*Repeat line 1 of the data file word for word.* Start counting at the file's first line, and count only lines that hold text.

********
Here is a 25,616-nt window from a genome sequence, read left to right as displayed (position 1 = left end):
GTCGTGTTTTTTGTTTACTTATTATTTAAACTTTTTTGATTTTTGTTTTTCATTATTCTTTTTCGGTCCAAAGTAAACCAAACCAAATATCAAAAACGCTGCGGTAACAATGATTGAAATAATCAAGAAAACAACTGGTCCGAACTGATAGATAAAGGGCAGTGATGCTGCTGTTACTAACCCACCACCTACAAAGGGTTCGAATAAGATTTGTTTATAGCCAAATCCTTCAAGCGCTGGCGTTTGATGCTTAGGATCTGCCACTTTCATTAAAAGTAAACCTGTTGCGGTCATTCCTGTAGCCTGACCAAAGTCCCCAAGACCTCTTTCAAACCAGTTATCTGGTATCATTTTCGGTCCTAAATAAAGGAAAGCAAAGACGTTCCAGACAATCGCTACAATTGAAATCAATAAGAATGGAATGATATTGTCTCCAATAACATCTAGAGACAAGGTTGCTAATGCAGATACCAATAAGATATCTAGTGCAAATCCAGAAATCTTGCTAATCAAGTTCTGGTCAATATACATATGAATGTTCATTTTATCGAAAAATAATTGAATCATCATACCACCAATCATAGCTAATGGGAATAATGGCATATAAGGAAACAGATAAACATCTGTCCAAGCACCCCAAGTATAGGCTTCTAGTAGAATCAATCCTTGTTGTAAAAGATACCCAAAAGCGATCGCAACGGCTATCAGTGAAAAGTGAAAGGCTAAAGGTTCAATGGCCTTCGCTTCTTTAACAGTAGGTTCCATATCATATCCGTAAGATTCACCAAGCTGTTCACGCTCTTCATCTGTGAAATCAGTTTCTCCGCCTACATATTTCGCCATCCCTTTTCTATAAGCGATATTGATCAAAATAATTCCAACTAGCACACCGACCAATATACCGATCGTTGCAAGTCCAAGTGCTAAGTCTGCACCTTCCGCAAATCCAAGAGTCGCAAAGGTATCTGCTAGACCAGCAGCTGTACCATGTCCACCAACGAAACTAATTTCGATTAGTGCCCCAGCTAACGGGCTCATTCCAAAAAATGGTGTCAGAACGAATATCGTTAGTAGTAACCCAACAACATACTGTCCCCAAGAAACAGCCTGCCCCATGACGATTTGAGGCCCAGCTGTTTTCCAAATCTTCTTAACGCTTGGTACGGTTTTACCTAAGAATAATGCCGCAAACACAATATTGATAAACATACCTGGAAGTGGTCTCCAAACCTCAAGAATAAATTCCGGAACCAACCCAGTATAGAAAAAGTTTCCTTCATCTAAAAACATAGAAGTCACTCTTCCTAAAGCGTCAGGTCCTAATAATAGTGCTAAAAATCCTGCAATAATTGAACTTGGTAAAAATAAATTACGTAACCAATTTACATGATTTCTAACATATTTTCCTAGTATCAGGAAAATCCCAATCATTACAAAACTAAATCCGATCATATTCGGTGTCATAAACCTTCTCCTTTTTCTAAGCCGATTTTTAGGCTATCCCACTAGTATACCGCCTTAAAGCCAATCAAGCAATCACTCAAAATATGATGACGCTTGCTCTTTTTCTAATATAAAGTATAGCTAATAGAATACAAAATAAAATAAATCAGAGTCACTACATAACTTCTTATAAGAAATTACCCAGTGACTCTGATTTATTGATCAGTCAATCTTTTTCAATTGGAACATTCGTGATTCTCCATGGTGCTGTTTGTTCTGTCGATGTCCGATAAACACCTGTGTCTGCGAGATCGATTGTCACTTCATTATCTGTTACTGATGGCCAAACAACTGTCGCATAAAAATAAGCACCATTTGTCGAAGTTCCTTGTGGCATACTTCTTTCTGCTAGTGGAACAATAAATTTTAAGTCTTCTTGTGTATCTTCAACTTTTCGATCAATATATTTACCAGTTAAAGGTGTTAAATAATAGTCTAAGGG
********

Here is a 25,616-nt window from a genome sequence, read left to right as displayed (position 1 = left end):